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Medicine » Medical Genetics » "Novel Gene Therapy Approaches", book edited by Ming Wei and David Good, ISBN 978-953-51-0966-2, Published: February 13, 2013 under CC BY 3.0 license. © The Author(s).

Chapter 4

Extracellular and Intracellular Barriers to Non-Viral Gene Transfer

By Lynn F. Gottfried and David A. Dean
DOI: 10.5772/54699

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Extracellular and Intracellular Barriers to Non-Viral Gene Transfer

Lynn F. Gottfried1 and David A. Dean1

1. Introduction

Non-viral gene therapy vectors are highly desirable tools for the introduction of DNA into cells; they have better safety profiles than viral methods of delivery and are more amenable to repeated administration. Non-viral vectors include naked DNA, cationic lipid-DNA complexes (lipoplex), polymer-DNA complexes (polyplex) or combinations of lipids and polymers. Successful gene delivery depends upon the ability of the vector of choice to target a specific cell type, enter the cell and obtain sufficient levels of gene expression. This is not a simple task since there are several barriers encountered by both viral and non-viral vectors that make this process difficult. First, the vector must have a method by which to target a specific cell type, while also avoiding extracellular insults including nucleases and the immune system. Next, once the vector has reached its particular target, it must traverse the plasma membrane and/or escape the endosome, and pass through the dense cytoskeletal network en route to the nucleus. The nuclear envelope presents a final barrier, since DNA must enter the nucleus in order to be transcribed. While viruses have evolved mechanisms to enter target cells, deliver their genetic material and continue to propagate, non-viral systems lack these innate mechanisms. Consequently, there has been much work aimed at characterizing and overcoming these barriers in order to improve the efficacy of these vectors.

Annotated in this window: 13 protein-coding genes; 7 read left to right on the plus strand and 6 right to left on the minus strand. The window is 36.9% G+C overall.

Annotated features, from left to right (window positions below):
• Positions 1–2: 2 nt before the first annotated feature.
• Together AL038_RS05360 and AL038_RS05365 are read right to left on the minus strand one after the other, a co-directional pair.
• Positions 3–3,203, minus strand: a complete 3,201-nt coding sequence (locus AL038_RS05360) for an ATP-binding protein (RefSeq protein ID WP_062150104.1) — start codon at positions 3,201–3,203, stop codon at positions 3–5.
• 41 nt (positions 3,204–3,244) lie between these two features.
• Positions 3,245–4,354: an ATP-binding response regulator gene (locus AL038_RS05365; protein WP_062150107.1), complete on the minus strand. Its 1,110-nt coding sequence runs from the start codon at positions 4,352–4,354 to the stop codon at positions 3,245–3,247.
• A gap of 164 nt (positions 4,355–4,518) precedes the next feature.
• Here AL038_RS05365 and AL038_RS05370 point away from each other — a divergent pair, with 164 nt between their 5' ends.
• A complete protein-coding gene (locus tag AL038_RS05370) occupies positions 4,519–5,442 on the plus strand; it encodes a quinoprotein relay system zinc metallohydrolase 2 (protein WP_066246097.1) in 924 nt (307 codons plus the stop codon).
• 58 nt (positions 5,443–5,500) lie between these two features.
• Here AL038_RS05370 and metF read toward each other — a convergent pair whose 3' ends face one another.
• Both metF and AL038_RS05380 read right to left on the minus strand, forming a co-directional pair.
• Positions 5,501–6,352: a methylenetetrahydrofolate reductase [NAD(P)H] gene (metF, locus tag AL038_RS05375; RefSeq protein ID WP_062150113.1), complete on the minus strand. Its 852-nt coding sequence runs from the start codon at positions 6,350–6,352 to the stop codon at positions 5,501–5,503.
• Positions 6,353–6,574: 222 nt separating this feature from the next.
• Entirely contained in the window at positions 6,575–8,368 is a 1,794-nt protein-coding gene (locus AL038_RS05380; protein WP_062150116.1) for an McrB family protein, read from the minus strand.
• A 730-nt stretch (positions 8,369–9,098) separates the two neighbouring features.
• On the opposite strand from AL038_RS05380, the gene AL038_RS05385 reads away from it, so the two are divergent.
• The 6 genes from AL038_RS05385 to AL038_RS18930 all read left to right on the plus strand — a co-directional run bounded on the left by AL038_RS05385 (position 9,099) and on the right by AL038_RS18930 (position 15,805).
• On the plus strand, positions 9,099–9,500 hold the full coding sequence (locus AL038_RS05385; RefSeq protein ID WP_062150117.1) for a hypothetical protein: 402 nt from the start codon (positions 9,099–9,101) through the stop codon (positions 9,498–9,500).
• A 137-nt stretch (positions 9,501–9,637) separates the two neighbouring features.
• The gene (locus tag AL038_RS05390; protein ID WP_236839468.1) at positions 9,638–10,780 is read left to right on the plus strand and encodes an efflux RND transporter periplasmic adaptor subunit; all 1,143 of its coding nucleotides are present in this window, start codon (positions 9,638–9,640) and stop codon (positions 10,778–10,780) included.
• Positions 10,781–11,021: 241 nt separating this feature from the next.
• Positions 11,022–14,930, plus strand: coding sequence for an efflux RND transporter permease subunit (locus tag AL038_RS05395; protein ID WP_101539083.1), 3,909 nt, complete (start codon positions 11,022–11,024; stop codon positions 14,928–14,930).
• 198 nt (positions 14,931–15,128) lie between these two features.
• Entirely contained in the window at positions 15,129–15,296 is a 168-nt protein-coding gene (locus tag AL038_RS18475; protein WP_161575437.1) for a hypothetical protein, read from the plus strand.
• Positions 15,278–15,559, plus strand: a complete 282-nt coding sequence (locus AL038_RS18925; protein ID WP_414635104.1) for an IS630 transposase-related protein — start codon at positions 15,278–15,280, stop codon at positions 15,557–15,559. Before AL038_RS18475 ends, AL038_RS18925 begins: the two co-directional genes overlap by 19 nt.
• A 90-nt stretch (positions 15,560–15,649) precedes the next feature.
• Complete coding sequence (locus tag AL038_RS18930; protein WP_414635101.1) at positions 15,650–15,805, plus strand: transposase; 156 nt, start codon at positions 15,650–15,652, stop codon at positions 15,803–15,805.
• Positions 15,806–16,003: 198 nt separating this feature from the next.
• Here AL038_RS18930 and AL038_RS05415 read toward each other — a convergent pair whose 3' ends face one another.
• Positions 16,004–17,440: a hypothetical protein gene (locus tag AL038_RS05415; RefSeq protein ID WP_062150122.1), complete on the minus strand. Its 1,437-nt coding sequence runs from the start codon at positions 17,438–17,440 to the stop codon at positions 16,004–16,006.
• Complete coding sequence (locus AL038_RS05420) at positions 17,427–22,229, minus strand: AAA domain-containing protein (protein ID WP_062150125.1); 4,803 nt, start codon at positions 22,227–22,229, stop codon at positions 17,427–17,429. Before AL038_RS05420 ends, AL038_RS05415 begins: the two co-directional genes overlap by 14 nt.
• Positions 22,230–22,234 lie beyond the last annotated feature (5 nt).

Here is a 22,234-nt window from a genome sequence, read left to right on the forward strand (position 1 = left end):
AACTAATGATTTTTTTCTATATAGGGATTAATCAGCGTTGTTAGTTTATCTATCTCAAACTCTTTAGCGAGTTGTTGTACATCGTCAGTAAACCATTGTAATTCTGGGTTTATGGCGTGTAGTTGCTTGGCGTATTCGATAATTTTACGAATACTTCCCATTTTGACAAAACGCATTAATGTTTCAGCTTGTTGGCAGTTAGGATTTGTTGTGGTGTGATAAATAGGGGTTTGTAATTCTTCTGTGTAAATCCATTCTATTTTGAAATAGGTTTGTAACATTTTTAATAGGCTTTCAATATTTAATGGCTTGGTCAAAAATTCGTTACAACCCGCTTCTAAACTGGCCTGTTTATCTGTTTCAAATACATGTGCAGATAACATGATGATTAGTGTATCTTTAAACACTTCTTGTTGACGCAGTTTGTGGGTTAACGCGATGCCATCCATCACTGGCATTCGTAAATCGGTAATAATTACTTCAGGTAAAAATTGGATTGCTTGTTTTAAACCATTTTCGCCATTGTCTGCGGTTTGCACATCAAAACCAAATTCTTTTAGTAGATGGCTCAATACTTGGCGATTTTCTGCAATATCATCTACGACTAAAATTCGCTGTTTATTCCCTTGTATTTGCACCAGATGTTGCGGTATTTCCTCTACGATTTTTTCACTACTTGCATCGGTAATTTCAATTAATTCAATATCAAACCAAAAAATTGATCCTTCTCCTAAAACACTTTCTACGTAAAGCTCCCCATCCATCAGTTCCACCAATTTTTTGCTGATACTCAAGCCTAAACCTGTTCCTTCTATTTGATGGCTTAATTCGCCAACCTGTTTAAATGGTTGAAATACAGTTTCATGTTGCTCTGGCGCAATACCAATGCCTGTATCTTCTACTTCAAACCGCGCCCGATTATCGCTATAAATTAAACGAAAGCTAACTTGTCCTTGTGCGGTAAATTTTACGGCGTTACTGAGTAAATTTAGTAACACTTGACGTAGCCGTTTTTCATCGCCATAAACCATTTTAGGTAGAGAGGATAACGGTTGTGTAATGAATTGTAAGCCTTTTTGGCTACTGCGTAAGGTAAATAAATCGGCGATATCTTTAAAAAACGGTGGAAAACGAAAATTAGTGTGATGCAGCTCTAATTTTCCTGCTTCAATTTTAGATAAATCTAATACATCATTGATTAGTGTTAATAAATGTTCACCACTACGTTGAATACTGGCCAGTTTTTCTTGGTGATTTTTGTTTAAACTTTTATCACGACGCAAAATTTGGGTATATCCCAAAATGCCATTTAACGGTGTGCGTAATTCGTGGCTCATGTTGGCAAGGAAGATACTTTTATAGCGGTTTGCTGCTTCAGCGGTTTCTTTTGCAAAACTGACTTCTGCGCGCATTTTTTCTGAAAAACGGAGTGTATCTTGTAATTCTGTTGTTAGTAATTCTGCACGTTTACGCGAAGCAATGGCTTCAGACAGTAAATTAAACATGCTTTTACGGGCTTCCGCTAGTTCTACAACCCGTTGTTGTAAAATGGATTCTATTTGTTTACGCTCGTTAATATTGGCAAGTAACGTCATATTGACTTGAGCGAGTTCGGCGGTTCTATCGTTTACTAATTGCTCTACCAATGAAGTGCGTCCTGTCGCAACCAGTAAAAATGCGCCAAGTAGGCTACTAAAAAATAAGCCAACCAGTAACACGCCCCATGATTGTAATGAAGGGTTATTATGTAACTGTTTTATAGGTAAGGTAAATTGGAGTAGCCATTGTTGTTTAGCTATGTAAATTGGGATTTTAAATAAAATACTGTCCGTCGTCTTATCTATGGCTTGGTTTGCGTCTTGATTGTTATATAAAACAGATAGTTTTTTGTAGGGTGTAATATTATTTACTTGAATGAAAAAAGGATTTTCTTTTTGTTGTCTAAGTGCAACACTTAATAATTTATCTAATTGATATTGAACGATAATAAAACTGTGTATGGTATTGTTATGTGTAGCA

2. Extracellular barriers

Regardless of the method by which a non-viral vector is administered in vivo (e.g., by inhalation, intramuscular injection, gavage, intravascular injection, etc), it will unavoidably come into contact with the extracellular environment. Within the extracellular milieu, multiple factors exist which can result in rapid clearance and/or degradation of the vector before it ever reaches its targeted organ. Intravenously delivered naked DNA has been shown to have a very short half-life within serum, on the range of 1.2 to 21 minutes depending upon the topoform of the DNA [1]. This is believed to be the result of both endo and exonuclease activity in the plasma. Similar degradation has been observed in plasmid DNA delivered intramuscularly [2]. Strategies to protect DNA from nuclease activity include the use of cationic lipids, such as DOTAP:DOPE, to encapsulate the plasmid and shield it from the enzymatic environment outside the cell [1]. In addition, the use of PEGylated lipids and polymers has been demonstrated to enhance the stability of complexes in serum, greatly lengthening the vectors' half-life [3].